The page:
Published on September 1, 2007
Lao officials insisted yesterday they would take thousands of Hmong refugees from Thailand and even guarantee them a warm welcome back to their homeland, not the persecution feared by international human-rights groups.
The repatriation of more than 7,500 Hmong being held in Phetchabun's Ban Huai Nam Khao is the main topic on the agenda of a meeting of a Thai-Laos border security joint sub-committee to be held from tomorrow until Tuesday.
Along with the meeting, Lao officials will have a chance for the first time to visit Hmong refugees in Ban Huai Nam Khao camp, according to Lao spokesman Yong Chanthalangsy.
"We have filmed a documentary to show them how the Lao government treated their fellow Hmong who returned from Thailand previously," Yong told The Nation via a phone interview from Vientiane.
Vientiane has also prepared new homes for those who have sold all their property and have no relatives to rely on, said Yong, who is also a member of the sub-committee. The homes are in Kaxi district in Vientiane province, he added.
The Thai side is "classifying" the Hmong people and plans to hand that information to Laos to verify their place of origin. Many of them claim they were associates of the CIA fighters who fought against the communist movement before the fall of Vientiane in 1975 and fled from suppression at home. Thailand and Laos considered them as normal illegal migrants who must be deported.
A US-based group dedicated to the Hmong said Thailand had quietly deported more than 400 Hmong since November 2004, when they initially gathered in Ban Huay Nam Khao, but only 53 of them could be accounted for while the remaining 350 had gone missing in Laos.
However, Yong said his government had taken more than 300 Hmong deported from Thailand over the past years. "Even with the group of 26 Hmong deported without notification to Vientiane in December 2005, the Lao authorities managed to find them and resettled them mostly in their places of origin," he added. The Lao government needed time to check figures to determine whether any groups were deported without acknowledgement from Vientiane, he said.
Laos and Thailand would continue the repatriation of the Hmong until the end, Yong said, and noted that the meeting this week might not be able to fix a schedule for the repatriation.
"The Hmong issue is a matter left over for more than 30 years - sooner or later we must solve the problem," Yong said.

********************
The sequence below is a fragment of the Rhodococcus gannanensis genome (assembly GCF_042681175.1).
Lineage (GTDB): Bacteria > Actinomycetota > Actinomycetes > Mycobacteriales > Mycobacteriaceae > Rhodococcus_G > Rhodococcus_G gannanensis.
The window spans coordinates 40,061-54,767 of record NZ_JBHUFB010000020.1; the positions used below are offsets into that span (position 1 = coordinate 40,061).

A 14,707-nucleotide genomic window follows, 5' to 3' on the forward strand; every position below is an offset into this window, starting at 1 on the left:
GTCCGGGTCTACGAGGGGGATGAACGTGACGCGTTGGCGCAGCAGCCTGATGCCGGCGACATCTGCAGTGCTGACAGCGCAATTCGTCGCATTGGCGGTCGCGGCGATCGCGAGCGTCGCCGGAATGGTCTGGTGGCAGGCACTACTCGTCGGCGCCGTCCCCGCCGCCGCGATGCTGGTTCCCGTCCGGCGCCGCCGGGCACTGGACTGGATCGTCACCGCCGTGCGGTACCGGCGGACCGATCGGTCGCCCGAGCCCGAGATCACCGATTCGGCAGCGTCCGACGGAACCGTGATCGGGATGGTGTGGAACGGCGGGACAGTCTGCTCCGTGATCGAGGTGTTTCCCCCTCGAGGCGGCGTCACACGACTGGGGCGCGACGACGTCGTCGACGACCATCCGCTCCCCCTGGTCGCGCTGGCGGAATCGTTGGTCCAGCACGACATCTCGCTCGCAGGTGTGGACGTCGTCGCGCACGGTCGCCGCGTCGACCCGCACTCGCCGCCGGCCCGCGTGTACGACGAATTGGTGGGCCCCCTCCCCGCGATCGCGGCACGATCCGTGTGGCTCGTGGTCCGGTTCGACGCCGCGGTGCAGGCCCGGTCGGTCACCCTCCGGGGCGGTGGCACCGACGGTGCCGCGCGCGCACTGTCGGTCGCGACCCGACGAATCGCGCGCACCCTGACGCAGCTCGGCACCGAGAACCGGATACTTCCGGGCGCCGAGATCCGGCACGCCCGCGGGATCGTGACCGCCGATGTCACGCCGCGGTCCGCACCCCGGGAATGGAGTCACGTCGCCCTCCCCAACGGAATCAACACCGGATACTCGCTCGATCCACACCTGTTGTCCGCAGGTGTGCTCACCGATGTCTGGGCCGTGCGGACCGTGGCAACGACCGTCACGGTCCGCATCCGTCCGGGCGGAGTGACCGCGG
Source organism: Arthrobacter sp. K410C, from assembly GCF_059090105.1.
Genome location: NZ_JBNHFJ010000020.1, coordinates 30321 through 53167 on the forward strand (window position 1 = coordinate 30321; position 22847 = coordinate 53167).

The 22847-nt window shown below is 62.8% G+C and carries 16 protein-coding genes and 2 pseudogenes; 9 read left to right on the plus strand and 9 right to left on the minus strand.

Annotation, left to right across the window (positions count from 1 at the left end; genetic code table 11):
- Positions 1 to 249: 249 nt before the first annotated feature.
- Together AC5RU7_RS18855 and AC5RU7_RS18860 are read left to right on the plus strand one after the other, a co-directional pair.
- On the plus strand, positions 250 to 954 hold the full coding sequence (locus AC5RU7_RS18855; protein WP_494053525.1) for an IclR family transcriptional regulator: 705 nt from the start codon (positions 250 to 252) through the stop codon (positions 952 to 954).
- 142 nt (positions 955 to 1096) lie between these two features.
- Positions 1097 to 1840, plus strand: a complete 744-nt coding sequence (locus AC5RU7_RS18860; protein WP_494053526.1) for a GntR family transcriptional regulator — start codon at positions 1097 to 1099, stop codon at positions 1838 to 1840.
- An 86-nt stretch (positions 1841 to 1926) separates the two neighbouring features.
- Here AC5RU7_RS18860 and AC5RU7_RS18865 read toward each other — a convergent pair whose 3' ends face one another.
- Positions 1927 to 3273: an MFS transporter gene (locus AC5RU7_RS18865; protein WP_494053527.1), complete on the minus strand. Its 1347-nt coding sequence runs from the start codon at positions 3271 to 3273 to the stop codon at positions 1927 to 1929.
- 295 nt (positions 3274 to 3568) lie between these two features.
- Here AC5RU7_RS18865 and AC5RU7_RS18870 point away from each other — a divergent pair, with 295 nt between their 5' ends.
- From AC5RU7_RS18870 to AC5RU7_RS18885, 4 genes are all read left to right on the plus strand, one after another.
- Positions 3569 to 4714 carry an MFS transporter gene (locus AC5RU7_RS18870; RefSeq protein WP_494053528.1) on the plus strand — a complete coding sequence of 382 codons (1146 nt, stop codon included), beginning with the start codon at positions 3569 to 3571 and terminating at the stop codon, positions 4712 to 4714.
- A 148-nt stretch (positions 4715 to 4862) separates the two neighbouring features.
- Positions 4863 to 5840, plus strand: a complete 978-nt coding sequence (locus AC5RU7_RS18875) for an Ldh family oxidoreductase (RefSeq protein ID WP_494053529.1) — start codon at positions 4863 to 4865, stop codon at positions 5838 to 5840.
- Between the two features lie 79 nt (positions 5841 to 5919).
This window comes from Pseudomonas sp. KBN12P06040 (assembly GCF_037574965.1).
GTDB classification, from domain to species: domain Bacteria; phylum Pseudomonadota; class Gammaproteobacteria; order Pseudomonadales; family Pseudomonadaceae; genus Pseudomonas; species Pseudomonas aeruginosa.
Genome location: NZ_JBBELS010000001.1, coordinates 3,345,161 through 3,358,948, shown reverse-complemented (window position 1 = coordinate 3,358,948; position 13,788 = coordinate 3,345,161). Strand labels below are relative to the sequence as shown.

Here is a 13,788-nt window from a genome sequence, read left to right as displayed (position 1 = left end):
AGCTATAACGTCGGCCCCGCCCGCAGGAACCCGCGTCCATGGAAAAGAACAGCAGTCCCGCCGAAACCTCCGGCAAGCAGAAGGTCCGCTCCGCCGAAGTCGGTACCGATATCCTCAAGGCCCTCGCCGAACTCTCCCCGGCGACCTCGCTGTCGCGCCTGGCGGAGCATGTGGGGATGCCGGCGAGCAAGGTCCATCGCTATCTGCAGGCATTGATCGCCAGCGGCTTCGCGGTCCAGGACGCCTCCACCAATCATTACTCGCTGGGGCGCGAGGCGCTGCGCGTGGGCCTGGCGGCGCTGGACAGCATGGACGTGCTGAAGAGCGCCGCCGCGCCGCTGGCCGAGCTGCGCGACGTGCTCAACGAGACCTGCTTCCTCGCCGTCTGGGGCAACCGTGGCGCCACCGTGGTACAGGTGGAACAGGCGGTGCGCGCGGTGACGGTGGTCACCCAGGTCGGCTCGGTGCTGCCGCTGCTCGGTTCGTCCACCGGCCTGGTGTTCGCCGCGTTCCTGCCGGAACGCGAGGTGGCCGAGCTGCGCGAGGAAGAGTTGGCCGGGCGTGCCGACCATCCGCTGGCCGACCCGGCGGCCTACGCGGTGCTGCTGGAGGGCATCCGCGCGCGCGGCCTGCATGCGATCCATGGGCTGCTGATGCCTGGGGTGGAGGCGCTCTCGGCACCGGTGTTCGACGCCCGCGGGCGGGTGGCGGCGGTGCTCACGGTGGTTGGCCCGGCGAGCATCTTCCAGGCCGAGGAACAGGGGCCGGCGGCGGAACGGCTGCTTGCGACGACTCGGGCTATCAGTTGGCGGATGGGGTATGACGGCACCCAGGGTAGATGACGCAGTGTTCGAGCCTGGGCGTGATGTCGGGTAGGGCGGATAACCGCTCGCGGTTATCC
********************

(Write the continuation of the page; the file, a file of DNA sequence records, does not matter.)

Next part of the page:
A New York-based human-rights group issued a statement yesterday urging the Thai government not to forcibly repatriate thousands of Lao Hmong refugees detained in Thailand into likely persecution in Laos.
"It is shocking that Thailand is even considering the return of refugees fleeing political persecution, rights abuses and fighting in Laos," said Brad Adams, Asia director at Human Rights Watch. "The Thai government's threatened return of the Lao Hmong refugees shows a brazen contempt for the most basic principle of refugee law."
The Thai government should accept the offers from other countries to resettle some Hmong refugees and allow other refugees to remain in Thailand until their cases can be resolved, the statement said. Human Rights Watch also expressed concern about a group of 149 Hmongs detained at the Immigration Detention Centre in Nong Khai province.
In January, a deportation attempt was aborted after male refugees locked themselves inside a building and threatened to commit suicide. The United Nations High Commissioner for Refugees and many embassies intervened, convincing the government to back down.
Lao spokesman Yong said the group in Nong Khai would also be discussed during the meeting in the same package as those in Ban Huay Nam Khao. He said Vientiane needed them to come home.
The United States, Australia, Canada and the Netherlands have offered resettlement places to the 149 Lao Hmong refugees in Nong Khai, but the Thai authorities have refused to allow them to leave, the Human Right Watch statement said.
Supalak G Khundee